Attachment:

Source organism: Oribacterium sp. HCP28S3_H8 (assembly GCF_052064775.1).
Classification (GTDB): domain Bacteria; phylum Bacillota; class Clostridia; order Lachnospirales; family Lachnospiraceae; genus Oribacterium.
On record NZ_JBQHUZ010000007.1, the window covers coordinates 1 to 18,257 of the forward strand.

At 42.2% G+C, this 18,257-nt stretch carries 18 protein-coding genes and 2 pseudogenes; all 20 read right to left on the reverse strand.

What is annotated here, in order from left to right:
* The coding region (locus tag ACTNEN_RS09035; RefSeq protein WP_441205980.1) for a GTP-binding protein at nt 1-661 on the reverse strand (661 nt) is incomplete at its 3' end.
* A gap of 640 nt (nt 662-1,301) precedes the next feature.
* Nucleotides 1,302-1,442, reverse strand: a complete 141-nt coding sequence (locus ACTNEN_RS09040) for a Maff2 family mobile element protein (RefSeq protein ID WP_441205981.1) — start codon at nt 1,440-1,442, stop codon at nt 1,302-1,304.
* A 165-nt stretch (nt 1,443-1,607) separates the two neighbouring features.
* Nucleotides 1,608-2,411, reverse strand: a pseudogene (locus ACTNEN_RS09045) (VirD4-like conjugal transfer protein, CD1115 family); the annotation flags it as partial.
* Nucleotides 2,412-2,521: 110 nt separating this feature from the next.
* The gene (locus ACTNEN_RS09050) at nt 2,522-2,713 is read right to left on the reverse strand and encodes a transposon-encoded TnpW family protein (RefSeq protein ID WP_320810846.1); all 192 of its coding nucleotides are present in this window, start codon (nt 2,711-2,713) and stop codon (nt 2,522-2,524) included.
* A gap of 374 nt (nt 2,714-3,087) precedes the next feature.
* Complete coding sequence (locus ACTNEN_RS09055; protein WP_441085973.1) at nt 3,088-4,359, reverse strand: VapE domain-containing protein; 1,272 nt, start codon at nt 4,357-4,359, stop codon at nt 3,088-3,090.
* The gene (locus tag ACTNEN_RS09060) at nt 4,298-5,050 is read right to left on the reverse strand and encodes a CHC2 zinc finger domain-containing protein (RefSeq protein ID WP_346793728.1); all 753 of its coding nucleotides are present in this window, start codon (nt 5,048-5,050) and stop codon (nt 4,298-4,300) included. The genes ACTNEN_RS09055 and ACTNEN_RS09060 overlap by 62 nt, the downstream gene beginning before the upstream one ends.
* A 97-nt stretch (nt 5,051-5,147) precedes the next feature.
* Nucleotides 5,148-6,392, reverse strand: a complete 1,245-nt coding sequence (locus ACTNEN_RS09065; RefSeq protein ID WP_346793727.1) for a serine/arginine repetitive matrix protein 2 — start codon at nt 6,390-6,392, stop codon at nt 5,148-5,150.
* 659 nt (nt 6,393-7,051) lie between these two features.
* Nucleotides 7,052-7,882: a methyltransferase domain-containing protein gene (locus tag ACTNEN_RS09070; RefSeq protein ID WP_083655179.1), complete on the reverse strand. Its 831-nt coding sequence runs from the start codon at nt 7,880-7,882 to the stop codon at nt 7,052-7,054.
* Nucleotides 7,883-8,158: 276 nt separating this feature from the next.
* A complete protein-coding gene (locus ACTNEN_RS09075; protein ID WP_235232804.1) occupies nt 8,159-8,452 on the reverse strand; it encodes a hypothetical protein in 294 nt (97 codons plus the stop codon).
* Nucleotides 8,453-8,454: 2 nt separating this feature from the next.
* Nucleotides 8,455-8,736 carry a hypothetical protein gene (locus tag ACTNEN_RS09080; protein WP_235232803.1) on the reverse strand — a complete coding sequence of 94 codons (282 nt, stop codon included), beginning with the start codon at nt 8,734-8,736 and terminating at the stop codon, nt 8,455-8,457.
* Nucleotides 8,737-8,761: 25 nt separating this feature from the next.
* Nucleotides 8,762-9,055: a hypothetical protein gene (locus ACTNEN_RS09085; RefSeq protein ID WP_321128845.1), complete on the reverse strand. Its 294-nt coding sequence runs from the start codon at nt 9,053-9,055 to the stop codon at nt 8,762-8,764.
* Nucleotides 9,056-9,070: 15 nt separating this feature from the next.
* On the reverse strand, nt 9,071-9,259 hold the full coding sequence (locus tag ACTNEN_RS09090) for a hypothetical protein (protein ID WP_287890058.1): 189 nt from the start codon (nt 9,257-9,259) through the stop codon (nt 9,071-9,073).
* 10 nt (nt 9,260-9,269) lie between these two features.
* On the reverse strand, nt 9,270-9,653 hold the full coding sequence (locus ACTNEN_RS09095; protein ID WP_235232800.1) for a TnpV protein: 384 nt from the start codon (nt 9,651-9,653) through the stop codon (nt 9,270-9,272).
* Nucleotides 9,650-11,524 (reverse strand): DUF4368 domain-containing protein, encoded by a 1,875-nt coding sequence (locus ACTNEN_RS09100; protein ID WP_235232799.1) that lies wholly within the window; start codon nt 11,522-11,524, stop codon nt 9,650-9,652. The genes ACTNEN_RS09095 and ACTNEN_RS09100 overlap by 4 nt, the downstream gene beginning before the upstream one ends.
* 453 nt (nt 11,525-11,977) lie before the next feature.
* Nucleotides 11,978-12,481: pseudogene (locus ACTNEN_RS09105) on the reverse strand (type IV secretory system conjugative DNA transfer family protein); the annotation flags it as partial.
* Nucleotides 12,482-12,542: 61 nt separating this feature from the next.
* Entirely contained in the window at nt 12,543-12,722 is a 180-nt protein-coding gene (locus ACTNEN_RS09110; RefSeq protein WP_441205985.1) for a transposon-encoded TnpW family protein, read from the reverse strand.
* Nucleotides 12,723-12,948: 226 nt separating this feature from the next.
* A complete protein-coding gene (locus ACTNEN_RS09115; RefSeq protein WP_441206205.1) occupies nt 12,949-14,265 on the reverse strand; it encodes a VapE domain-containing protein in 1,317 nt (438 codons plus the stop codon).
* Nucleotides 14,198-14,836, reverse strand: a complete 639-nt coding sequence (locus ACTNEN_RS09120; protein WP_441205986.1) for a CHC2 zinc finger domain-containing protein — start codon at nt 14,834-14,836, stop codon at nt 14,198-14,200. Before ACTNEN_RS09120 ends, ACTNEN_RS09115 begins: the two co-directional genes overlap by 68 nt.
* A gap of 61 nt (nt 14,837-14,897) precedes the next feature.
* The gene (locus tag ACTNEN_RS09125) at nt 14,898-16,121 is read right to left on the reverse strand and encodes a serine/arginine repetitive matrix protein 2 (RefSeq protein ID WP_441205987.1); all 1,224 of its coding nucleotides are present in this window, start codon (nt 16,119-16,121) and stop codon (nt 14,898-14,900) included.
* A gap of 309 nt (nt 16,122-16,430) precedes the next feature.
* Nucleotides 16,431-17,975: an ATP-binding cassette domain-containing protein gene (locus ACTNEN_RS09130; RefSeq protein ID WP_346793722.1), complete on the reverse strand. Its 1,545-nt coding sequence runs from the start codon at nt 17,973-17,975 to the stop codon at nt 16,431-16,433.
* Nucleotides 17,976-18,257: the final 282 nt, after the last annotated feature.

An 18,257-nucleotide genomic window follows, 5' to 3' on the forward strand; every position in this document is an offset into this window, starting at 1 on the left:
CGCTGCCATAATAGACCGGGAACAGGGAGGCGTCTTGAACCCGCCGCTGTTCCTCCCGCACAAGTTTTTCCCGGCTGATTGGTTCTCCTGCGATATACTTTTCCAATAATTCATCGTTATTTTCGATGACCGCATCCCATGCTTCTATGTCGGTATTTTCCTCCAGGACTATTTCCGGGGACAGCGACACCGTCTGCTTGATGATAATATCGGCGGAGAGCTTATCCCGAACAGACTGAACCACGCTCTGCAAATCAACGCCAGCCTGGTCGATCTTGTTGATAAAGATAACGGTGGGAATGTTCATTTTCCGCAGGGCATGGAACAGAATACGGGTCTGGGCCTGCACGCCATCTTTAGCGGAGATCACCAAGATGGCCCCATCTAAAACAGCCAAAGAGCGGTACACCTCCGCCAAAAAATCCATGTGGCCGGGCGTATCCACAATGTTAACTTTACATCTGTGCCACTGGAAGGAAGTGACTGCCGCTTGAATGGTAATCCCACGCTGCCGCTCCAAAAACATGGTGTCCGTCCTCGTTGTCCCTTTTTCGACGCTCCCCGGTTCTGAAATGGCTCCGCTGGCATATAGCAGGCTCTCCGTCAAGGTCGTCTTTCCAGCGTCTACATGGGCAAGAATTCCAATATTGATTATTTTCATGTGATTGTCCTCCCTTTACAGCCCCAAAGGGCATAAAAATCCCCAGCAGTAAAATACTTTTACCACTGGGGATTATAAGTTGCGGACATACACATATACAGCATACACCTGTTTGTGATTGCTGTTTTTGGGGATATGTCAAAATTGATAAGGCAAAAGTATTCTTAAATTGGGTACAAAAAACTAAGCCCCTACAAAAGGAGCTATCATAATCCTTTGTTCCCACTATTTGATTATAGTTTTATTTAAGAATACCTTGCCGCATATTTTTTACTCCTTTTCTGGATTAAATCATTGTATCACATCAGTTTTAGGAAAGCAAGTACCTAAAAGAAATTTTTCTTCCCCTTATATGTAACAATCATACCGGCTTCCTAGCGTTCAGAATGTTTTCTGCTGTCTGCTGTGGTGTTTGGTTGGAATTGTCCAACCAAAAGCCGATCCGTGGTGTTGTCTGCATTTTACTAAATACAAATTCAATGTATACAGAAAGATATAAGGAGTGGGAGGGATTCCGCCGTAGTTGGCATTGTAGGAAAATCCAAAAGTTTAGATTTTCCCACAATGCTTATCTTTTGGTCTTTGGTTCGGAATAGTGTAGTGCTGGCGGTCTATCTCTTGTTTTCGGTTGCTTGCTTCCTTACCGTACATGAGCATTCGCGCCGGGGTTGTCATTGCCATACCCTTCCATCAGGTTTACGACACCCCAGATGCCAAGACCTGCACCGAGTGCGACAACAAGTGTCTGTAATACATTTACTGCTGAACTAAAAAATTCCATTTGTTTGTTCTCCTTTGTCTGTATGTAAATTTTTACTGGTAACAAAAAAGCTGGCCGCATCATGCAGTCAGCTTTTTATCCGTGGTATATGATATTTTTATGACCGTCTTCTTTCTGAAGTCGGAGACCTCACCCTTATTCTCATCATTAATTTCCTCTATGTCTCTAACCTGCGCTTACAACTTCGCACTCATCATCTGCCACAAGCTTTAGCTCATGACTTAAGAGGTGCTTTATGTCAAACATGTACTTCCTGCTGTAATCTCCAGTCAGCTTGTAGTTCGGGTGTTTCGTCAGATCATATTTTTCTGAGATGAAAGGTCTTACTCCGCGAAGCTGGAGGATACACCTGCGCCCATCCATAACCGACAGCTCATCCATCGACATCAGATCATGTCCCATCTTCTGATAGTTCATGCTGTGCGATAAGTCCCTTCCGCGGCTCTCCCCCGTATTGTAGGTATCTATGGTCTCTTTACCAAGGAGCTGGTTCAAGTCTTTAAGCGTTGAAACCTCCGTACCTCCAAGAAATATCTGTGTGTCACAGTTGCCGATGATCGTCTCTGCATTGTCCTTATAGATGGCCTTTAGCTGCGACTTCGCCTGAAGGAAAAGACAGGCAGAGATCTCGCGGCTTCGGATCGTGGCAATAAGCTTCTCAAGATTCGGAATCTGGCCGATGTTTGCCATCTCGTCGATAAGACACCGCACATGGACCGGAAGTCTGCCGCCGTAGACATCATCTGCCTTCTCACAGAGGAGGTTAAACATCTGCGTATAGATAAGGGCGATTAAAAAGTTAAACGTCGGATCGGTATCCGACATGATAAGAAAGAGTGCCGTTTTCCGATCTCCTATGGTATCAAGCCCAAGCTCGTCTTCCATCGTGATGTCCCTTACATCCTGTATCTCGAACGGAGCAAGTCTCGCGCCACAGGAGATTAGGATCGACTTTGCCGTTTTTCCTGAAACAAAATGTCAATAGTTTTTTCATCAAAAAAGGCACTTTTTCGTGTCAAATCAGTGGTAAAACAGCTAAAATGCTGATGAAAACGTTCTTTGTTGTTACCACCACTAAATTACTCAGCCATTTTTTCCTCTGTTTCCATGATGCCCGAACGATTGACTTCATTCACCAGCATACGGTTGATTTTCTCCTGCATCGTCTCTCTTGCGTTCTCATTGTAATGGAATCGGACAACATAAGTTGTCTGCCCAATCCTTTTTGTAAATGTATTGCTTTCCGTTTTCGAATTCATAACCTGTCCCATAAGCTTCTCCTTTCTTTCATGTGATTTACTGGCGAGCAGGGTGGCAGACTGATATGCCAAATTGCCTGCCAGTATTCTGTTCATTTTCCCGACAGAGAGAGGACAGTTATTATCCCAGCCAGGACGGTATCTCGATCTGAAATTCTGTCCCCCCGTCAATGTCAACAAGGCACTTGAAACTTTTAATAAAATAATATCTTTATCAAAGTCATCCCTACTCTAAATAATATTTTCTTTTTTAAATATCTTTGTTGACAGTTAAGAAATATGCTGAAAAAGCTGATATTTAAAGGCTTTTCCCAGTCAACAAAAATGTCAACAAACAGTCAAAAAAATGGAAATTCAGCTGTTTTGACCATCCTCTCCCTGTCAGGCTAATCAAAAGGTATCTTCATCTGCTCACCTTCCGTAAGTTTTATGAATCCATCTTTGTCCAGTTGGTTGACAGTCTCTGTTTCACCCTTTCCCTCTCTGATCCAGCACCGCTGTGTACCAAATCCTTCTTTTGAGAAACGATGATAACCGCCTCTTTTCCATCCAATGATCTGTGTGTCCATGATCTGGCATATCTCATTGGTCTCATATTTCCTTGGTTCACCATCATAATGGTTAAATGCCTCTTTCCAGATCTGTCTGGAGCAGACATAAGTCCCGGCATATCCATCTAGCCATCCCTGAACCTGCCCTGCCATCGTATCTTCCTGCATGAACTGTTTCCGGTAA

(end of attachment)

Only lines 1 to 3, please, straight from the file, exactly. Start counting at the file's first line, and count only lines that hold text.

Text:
Source organism: Oribacterium sp. HCP28S3_H8 (assembly GCF_052064775.1).
Classification (GTDB): domain Bacteria; phylum Bacillota; class Clostridia; order Lachnospirales; family Lachnospiraceae; genus Oribacterium.
On record NZ_JBQHUZ010000007.1, the window covers coordinates 1 to 18,257 of the forward strand.